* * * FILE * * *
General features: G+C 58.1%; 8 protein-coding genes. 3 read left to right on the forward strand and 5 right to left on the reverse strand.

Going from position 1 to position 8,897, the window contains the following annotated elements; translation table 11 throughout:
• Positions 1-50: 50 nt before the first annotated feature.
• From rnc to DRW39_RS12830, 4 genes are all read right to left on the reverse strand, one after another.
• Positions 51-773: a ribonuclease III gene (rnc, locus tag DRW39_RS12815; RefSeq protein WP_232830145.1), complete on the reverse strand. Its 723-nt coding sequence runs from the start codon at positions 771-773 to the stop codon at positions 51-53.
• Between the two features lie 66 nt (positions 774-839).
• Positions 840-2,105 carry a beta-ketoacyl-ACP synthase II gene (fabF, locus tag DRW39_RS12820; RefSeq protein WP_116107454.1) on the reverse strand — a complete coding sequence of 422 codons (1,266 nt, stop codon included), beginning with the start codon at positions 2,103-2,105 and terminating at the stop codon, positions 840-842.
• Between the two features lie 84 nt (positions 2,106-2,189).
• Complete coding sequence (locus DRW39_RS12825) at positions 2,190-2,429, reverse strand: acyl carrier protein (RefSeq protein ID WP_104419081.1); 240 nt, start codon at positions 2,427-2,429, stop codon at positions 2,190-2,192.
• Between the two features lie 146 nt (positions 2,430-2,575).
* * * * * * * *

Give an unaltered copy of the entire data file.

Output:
General features: G+C 58.1%; 8 protein-coding genes. 3 read left to right on the forward strand and 5 right to left on the reverse strand.

Going from position 1 to position 8,897, the window contains the following annotated elements; translation table 11 throughout:
• Positions 1-50: 50 nt before the first annotated feature.
• From rnc to DRW39_RS12830, 4 genes are all read right to left on the reverse strand, one after another.
• Positions 51-773: a ribonuclease III gene (rnc, locus tag DRW39_RS12815; RefSeq protein WP_232830145.1), complete on the reverse strand. Its 723-nt coding sequence runs from the start codon at positions 771-773 to the stop codon at positions 51-53.
• Between the two features lie 66 nt (positions 774-839).
• Positions 840-2,105 carry a beta-ketoacyl-ACP synthase II gene (fabF, locus tag DRW39_RS12820; RefSeq protein WP_116107454.1) on the reverse strand — a complete coding sequence of 422 codons (1,266 nt, stop codon included), beginning with the start codon at positions 2,103-2,105 and terminating at the stop codon, positions 840-842.
• Between the two features lie 84 nt (positions 2,106-2,189).
• Complete coding sequence (locus DRW39_RS12825) at positions 2,190-2,429, reverse strand: acyl carrier protein (RefSeq protein ID WP_104419081.1); 240 nt, start codon at positions 2,427-2,429, stop codon at positions 2,190-2,192.
• Between the two features lie 146 nt (positions 2,430-2,575).